Welcome to my Kindermusik space...

A place to refresh your love of music, your wonder in children, and your peace in parenting well.

Sunday, November 25

The many benefits of early childhood music

Each week I prepare classes for your child to enjoy!  There is a plan.  There is fun!  But beyond the fun aspect, have you ever wondered to yourself, "what is my child getting out of Kindermusik?"

That is a question I could explore at length, but here are a few of the most foundational benefits of Kindermusik - and in particular, staying in Kindermusik over the long term:

Children exposed to GREAT music learn to appreciate the finer aspects of complex sounds, engaging both the analytical mind and creative areas of the brain.

One of the strongest pulls of music is towards the universal connectedness it gives us.  People all around the world make music, love music, and bond over engaging in it together.  Some dance to it, some sing along with it, some listen to it, and some pick up an instrument and make music.  It can be enjoyed individually or as a group, but ultimately it is a gift of self-expression from one person to another.  Music gives people a voice for things sometimes too difficult to say.

Kindermusik classes help your child develop a sense of self control.  Our "Stop hands", are an excellent way of empowering our children to do something different "right now".  Being in control of our physical movements is self-rewarding to young children.

Learning to be reflective on the needs of those around us is a social skill that serves not only the individual, but our sense of community and belongingness.  Taking turns, watching that we are "being kind to our neighbours" are concepts best learned in context with other people.  For example, sometimes it is our turn to play an instrument, sometimes we need to let others have a turn.  Experiencing the rewards of turn taking is a great benefit of group classes.  In more advanced classes, children learn how when they listen to the parts other children are playing and blend their own voicing with others' , wonderful harmonies happen!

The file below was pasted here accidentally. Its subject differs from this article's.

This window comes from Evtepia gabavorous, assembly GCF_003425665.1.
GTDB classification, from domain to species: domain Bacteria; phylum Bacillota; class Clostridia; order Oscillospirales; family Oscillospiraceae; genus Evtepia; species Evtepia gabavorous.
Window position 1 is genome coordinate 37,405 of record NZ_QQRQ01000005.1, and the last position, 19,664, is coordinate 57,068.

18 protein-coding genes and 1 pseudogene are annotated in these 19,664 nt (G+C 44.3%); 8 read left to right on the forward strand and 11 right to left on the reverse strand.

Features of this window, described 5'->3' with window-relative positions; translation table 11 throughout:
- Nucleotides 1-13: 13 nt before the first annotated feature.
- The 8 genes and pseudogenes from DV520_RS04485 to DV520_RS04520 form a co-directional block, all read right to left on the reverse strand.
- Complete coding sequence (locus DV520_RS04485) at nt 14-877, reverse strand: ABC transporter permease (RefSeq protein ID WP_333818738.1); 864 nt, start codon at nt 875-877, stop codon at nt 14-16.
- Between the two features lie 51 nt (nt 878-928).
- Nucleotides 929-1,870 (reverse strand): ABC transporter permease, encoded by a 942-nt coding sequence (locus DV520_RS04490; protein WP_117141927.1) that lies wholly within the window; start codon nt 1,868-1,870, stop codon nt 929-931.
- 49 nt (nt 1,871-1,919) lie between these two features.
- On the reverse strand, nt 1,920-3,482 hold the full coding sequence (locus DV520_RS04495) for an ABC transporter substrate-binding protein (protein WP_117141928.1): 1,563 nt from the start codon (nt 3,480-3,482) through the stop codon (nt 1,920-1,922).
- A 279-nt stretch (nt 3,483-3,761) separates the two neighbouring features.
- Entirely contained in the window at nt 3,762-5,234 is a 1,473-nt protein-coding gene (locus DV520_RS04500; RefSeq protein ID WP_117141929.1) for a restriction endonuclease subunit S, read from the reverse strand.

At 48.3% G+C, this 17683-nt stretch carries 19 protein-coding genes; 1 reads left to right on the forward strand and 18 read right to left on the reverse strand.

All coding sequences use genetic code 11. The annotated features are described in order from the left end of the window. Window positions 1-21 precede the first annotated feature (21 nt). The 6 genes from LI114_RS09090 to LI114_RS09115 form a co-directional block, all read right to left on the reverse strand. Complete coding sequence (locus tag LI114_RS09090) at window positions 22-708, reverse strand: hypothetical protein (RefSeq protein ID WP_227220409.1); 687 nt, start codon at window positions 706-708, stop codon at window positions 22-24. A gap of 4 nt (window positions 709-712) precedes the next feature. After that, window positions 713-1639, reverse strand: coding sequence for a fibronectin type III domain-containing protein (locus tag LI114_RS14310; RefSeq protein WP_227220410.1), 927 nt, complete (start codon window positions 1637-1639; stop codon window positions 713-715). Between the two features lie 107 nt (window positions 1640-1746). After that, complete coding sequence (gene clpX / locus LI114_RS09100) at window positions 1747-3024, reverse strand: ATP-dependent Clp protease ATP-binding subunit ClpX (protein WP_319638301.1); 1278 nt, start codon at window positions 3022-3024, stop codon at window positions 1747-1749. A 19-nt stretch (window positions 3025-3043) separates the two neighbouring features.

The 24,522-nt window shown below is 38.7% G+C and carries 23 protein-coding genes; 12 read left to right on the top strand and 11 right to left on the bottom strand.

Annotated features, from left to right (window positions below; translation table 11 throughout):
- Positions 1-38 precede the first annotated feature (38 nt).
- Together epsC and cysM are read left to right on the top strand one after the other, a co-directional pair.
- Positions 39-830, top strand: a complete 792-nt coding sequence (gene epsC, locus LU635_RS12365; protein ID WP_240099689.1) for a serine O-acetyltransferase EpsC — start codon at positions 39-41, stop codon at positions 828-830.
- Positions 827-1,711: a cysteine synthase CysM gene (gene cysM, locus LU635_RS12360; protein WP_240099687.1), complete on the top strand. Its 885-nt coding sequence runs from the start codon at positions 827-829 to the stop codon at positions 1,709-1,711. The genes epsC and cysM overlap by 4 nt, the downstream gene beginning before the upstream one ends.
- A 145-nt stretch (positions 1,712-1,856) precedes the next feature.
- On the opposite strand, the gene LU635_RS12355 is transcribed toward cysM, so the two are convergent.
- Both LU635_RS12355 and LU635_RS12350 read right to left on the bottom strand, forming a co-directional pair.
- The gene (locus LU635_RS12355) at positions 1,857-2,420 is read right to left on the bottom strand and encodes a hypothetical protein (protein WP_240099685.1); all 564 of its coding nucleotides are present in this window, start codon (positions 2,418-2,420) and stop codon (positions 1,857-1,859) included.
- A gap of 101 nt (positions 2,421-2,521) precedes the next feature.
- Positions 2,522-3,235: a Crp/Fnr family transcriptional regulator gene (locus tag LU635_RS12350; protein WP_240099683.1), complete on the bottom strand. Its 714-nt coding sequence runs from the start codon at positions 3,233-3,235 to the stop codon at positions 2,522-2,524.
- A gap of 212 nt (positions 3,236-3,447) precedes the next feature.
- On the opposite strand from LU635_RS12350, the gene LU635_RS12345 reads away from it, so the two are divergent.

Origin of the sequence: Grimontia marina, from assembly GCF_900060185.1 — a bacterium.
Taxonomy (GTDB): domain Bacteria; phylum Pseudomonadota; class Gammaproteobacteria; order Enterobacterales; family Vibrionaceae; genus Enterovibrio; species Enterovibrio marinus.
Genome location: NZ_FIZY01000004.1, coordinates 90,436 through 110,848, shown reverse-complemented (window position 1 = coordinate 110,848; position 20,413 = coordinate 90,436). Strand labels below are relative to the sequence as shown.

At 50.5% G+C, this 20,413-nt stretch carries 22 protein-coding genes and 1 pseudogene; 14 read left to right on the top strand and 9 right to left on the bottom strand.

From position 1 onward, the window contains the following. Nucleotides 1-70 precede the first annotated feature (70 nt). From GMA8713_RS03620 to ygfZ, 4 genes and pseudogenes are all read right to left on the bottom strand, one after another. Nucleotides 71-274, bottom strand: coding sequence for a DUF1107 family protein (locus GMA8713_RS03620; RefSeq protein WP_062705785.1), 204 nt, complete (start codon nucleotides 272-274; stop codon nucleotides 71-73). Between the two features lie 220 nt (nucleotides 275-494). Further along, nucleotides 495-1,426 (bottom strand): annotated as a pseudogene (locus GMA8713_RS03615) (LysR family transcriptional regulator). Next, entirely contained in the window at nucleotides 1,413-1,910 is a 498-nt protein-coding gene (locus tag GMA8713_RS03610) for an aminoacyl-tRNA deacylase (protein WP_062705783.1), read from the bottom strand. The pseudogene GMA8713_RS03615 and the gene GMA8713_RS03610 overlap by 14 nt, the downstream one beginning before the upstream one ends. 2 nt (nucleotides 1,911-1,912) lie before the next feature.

Finger plays are an excellent way of strengthening fine motor skills.  Fine motor skills are necessary for learning to use a pencil to write, typing out essays for school work,  buttoning up shirts, and tying shoe laces.

Moving our bodies throughout the space in the room provides vestibular stimulation.  Not only do we crave movement, our bodies use movement to help our brains sort through the other stimulation that comes to our brain every moment of the day.  Moving in a rocking, swaying, expressive way provides visual stimulation, a creative outlet, comfort, and relaxation.  And the pretend play of rocking our stuffies engages their sense of nurturing, too!

Kindermusik classes are not only fun, but they are also age-appropriate in their approach to laying a STRONG foundation of musical literacy.  Keeping a steady beat to an external sound source, feeling the difference between short and long sounds, being responsive in various degrees of volume, and eventually being able to read not only rhythm patterns, but pitch as well are all elements of music making that are necessary for the more complex aspects of playing in bands or ensembles later in life.  Even if your child does not grow up to be a professional musician, he or she will have enough skills to enhance their life experience through a deeper appreciation of how music is made and it's relevance to celebrations and self-expression.